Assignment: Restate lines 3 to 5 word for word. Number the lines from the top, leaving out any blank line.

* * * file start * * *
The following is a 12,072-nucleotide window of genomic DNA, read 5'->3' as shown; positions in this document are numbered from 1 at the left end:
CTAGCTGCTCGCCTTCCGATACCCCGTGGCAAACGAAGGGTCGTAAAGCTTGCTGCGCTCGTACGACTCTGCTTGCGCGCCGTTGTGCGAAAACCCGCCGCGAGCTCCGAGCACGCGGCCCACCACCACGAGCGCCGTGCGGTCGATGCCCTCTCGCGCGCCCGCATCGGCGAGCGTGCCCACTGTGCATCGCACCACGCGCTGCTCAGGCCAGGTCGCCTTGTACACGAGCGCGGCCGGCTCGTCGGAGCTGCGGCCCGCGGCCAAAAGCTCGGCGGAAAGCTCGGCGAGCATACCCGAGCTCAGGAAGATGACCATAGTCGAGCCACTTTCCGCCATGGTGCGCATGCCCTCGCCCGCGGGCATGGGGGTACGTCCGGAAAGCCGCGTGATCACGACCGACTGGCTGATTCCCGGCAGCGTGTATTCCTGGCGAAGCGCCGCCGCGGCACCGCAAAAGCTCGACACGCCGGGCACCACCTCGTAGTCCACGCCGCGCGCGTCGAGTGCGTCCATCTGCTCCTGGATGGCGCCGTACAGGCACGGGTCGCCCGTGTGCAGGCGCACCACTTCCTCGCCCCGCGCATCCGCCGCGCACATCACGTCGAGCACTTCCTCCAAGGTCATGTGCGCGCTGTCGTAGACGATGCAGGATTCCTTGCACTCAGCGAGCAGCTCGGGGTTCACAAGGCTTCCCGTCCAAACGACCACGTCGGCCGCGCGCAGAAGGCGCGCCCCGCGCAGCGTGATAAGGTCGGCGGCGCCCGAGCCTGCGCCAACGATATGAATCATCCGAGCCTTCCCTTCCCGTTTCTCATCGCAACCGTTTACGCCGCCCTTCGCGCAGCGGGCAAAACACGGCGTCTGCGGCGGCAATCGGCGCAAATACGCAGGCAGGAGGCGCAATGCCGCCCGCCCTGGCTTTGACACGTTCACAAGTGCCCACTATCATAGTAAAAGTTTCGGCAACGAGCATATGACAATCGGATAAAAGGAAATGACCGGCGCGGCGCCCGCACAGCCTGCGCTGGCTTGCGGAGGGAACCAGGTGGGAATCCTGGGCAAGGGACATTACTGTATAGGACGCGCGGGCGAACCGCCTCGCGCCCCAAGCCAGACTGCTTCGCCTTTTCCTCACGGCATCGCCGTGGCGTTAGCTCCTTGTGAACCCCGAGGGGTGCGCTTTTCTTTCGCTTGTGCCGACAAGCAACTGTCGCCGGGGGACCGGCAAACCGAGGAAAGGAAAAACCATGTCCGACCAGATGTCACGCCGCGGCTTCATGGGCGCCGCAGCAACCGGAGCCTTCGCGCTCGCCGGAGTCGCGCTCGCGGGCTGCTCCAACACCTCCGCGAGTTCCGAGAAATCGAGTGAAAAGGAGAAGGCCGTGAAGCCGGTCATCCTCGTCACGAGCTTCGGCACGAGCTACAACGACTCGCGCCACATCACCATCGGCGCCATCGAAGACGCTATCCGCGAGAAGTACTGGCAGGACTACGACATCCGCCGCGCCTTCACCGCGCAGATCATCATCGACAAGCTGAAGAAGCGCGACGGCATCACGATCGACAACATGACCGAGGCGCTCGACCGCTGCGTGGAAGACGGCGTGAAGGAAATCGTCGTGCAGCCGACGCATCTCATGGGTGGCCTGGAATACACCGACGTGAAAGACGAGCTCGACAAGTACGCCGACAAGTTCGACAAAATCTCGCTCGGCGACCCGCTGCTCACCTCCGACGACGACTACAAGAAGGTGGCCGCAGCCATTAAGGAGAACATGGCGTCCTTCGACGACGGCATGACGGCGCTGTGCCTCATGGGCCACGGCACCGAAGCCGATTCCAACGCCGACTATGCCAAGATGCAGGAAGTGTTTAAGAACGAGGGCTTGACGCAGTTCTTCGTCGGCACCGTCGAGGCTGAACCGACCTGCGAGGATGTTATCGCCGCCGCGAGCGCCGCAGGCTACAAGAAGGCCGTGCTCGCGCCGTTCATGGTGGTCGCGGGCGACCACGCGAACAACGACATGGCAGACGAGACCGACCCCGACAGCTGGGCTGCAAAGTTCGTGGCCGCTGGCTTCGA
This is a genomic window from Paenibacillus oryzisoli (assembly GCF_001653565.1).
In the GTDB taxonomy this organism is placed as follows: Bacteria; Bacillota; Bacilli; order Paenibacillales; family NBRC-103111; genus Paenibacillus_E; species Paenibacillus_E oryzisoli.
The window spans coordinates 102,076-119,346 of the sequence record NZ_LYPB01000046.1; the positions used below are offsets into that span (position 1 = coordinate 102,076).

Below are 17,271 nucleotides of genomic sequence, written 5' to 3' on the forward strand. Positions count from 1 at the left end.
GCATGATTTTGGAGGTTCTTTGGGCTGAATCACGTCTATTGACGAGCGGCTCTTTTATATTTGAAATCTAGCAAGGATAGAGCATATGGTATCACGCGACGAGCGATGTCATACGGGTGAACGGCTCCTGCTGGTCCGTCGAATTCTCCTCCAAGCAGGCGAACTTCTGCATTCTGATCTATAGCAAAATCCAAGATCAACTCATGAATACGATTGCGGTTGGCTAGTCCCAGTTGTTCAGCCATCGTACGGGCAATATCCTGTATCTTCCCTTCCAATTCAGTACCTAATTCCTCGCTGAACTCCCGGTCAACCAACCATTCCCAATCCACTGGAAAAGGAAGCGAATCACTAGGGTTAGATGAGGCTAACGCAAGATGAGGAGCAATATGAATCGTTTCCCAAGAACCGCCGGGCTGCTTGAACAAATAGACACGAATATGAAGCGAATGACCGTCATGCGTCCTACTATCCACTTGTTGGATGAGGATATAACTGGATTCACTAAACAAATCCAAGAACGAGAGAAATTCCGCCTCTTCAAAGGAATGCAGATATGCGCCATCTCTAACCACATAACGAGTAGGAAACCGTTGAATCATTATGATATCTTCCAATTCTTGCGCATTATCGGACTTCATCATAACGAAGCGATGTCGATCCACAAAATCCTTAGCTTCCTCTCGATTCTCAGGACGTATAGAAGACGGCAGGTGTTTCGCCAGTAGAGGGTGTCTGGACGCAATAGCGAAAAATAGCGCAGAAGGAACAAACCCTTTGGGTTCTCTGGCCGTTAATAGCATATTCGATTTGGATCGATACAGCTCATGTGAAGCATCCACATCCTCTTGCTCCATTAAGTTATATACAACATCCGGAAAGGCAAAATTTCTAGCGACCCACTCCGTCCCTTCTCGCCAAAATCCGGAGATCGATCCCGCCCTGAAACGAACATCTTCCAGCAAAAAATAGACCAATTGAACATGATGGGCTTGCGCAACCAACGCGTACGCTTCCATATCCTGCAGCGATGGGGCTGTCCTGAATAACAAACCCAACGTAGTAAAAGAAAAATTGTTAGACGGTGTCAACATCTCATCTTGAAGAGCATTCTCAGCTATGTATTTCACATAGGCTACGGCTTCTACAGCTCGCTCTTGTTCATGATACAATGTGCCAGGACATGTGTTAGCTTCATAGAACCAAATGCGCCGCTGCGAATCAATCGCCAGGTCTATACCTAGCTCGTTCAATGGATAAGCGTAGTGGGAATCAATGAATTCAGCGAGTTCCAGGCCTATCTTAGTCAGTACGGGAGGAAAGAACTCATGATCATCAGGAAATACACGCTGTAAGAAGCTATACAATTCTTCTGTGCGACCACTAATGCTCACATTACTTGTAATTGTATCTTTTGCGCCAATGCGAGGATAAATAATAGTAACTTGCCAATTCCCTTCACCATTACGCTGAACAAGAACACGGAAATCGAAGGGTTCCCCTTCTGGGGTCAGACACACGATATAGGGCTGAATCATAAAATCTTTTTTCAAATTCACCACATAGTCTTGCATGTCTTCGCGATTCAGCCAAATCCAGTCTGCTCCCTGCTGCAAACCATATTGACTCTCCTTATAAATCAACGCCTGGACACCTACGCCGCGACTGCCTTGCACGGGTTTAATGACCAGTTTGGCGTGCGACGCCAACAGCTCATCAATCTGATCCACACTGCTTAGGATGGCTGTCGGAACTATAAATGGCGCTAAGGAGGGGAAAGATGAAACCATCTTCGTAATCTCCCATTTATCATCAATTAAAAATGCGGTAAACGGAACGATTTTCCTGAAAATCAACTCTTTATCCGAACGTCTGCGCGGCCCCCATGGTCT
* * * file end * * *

This is a genomic window from Paenibacillus oryzisoli (assembly GCF_001653565.1).
In the GTDB taxonomy this organism is placed as follows: Bacteria; Bacillota; Bacilli; order Paenibacillales; family NBRC-103111; genus Paenibacillus_E; species Paenibacillus_E oryzisoli.
The window spans coordinates 102,076-119,346 of the sequence record NZ_LYPB01000046.1; the positions used below are offsets into that span (position 1 = coordinate 102,076).